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Comparative Structure and Function Analysis of the RIG-I-Like Receptors: RIG-I and MDA5

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Review

Comparative Structure and Function Analysis of the RIG-I-Like Receptors: RIG-I and MDA5

Morgan Brisse et al. Front Immunol.

Abstract

RIG-I (Retinoic acid-inducible gene I) and MDA5 (Melanoma Differentiation-Associated protein 5), collectively known as the RIG-I-like receptors (RLRs), are key protein sensors of the pathogen-associated molecular patterns (PAMPs) in the form of viral double-stranded RNA (dsRNA) motifs to induce expression of type 1 interferons (IFN1) (IFNα and IFNβ) and other pro-inflammatory cytokines during the early stage of viral infection. While RIG-I and MDA5 share many genetic, structural and functional similarities, there is increasing evidence that they can have significantly different strategies to recognize different pathogens, PAMPs, and in different host species. This review article discusses the similarities and differences between RIG-I and MDA5 from multiple perspectives, including their structures, evolution and functional relationships with other cellular proteins, their differential mechanisms of distinguishing between host and viral dsRNAs and interactions with host and viral protein factors, and their immunogenic signaling. A comprehensive comparative analysis can help inform future studies of RIG-I and MDA5 in order to fully understand their functions in order to optimize potential therapeutic approaches targeting them.

Keywords: CARD; MDA5; PAMP; PRRs; RIG-I; antiviral; inflammation; interferon.

Figures

Figure 1
Figure 1
RIG-I/MDA5 signaling pathway RIG-I and MDA5 are first activated by recognition of PAMP dsRNA, which causes them to interact with MAVS. Following the activation of MAVS by RIG-I/MDA5, a molecular cascade involves the interaction of IKKε and TBK1, which is followed by phosphorylation of the transcription factors IRF3 and IRF7, ensure to translocate the phosphorylated p-IRF3 and p-IRF7 into the nucleus, where they dimerize and bind to transcription factor binding sites of the IFNα and IFNβ genes to activate their transcriptions. Expression and exportation of these genes into the cellular milieu trigger the IFN1 signaling cascade in an autocrine or paracrine fashion to induce expression of hundreds of interferon stimulated genes (ISGs) and inflammatory genes to confer antiviral resistance. RIG-I and MDA5 also activate the NF-κB pathway. RIG-I appears to act upstream of the canonical pathway, which results in the translocation of the two functional NF-κB units (p50 and p65) into the nucleus, while MDA5 appears to affect NF-κB expression independently from this pathway. Figure created using BioRender software.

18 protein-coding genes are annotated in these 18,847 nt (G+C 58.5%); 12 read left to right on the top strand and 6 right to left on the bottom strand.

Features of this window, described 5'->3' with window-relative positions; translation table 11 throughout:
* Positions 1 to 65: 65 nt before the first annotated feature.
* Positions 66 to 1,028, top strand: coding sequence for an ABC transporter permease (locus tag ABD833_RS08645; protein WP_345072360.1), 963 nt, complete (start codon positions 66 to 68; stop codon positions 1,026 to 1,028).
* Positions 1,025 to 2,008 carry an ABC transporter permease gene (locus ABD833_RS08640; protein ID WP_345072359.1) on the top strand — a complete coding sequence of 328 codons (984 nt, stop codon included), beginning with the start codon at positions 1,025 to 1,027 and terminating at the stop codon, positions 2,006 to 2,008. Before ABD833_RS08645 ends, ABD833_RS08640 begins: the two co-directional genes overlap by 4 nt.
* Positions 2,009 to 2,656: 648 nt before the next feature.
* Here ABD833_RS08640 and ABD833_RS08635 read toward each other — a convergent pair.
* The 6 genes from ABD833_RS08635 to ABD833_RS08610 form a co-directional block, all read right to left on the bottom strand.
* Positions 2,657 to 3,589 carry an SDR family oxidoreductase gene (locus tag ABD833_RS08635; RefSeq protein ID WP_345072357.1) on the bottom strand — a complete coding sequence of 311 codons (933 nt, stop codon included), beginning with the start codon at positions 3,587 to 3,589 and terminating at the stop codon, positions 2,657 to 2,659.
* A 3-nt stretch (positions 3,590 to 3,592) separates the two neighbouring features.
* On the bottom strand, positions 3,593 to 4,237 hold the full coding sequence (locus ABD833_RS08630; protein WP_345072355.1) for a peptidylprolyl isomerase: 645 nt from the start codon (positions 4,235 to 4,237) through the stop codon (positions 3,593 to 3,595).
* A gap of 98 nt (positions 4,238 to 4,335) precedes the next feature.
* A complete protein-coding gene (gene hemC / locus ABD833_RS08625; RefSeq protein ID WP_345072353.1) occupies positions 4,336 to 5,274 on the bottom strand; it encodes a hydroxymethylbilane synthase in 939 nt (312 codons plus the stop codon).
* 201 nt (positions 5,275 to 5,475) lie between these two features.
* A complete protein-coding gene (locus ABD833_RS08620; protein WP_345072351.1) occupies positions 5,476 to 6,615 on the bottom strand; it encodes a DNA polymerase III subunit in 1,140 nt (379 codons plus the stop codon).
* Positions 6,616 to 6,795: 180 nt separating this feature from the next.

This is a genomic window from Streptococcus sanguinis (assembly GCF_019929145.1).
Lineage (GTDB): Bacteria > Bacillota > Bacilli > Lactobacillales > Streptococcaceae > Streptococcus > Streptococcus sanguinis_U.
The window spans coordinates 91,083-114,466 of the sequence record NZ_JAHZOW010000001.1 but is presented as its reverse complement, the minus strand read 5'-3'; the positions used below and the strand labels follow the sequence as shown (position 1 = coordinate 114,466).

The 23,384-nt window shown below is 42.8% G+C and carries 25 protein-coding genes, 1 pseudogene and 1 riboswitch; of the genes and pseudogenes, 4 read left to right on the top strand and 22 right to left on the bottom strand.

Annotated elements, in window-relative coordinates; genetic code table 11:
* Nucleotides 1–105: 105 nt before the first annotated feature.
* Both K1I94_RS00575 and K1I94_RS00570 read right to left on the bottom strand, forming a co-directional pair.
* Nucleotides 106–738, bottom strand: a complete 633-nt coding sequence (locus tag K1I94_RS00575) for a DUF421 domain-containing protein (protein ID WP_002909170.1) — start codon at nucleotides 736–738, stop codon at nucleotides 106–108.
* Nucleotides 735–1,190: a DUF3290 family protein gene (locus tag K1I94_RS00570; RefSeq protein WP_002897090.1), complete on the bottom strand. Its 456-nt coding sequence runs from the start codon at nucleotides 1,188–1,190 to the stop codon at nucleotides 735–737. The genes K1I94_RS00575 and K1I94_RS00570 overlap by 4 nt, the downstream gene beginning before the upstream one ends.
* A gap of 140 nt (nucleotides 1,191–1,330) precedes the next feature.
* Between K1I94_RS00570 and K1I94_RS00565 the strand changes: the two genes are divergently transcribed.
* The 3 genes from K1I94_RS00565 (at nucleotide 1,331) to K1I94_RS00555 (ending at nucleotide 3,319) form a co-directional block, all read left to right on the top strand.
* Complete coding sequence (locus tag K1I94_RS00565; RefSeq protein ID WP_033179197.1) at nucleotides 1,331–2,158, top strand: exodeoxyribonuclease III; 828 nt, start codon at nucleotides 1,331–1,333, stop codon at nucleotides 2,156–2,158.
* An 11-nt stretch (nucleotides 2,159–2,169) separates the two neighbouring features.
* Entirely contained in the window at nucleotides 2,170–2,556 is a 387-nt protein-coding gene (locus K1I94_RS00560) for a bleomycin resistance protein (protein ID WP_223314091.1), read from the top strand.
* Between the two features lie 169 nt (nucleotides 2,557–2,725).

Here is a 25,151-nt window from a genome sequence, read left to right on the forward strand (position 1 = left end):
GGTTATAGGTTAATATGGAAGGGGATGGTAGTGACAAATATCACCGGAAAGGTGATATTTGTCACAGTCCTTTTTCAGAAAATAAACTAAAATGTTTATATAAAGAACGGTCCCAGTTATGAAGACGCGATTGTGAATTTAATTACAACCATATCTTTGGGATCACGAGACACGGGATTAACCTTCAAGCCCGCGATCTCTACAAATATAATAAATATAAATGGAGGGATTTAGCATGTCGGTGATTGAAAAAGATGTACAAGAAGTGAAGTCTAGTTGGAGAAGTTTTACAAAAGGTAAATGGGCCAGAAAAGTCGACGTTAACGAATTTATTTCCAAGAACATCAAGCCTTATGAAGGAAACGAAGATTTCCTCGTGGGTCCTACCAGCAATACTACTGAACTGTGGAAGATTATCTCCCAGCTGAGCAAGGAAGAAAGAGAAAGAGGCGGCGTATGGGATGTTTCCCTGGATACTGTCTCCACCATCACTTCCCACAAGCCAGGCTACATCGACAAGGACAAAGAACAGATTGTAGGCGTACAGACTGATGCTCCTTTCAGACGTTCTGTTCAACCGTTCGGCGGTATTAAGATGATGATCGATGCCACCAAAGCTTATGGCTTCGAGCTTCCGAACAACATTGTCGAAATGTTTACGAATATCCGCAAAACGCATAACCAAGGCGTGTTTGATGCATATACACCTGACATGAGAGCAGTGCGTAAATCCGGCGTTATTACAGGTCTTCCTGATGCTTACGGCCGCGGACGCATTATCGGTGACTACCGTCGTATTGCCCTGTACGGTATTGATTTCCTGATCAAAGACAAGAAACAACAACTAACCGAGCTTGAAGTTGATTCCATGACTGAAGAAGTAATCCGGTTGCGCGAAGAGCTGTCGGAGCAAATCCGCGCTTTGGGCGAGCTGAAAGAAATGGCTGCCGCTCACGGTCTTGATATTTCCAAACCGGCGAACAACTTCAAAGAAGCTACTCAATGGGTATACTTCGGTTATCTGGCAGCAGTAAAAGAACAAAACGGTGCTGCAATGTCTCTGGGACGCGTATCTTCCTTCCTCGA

Figure 2
Figure 2
Venn diagram comparing the signaling and functional similarities and differences between RIG-I and MDA5.
Figure 3
Figure 3
Organization and known structures of RIG-I and MDA5. (A,B) Graphic representing the domain organization of RIG-I (A) and MDA5 (B). (C–E) Known structures of human RIG-I and MDA5, with X-ray crystallography structures of RIG-I Hel-CTD (C) and MDA5-Hel-CTD (D) interacting with dsRNA, and CARD1/2 of RIG-I interacting with the MAVS CARD domain (E). In (C–E), the helicase domains are shown in red, the CTD in purple, RNA in green, the CARD1 domain in blue, the CARD2 domain in aquamarine and the MAVS CARD domain in orange (C) was adapted from reference (61), (D) from reference (62), and (E) from reference (63).
Figure 4
Figure 4
Activation mechanisms of RIG-I and MDA5. RIG-I and MDA5 are activated by interacting with viral dsRNA at the C terminal domain. In their endogenous and inactivated state, RIG-I and MDA5 are phosphorylated at their N and C terminal domains (A,F). MDA5 may exist between open and close forms in its inactivated state (F). Upon recognizing PAMP dsRNA, the C terminal domain becomes dephosphorylated and ubiquitinated for RIG-I and dephosphorylated for MDA5 (B,G). RIG-I also dimerizes (B). Next, RIG-I oligomerizes (D) and MDA5 forms longer filaments on dsRNA (H), and the N terminal CARD domains of RIG-I becomes dephosphorylated (C) then ubiquitinated (D). Finally, the CARD domain of the RIG-I oligomers interacts with the mitochondrial protein MAVS (E), and the MDA5 dsRNA filaments also activate MDA5 (though it has a weaker CARD-CARD interaction with MAVS) (I). Figure created using BioRender software.
Figure 5
Figure 5
RNA species that interact with RIG-I and MDA5. Table summarizes the general structural features of RNA species, their source during experimental studies and their ability to activate the ATPase functions of RIG-I and MDA5. RNA constructs are shown in green, and DNA constructs in purple.
Figure 6
Figure 6
RIG-I/MDA5 interactions with host and cellular proteins. Host proteins (shown in purple) and viral proteins (shown in orange) that modulate RIG-I and MDA5 signaling are shown. Figure created using BioRender software.
Figure 7
Figure 7
Evolutionary timeline of RIG-I, MDA5, and other related DExD/H-box helicases. The evolutionary tract of RIG-I, MDA5, and related DExD/H-box helicases are shown as a phylogenetic tree, along with their lowest level of biological taxonomy that these proteins are found in present day. In short, the precursor of the MDA5 helicase-CTD likely originated from a common ancestor with the precursor for LGP2, which was then duplicated to create the helicase-CTD precursor of RIG-I in the common ancestor of vertebrates. CARD2 was then grafted onto the helicase-CTD protein, and this protein was duplicated to create the CARD2-helicase-CTD precursor of MDA5. Finally, CARD1 was grafted onto these proteins in separate events, forming the modern-day RIG-I and MDA5.

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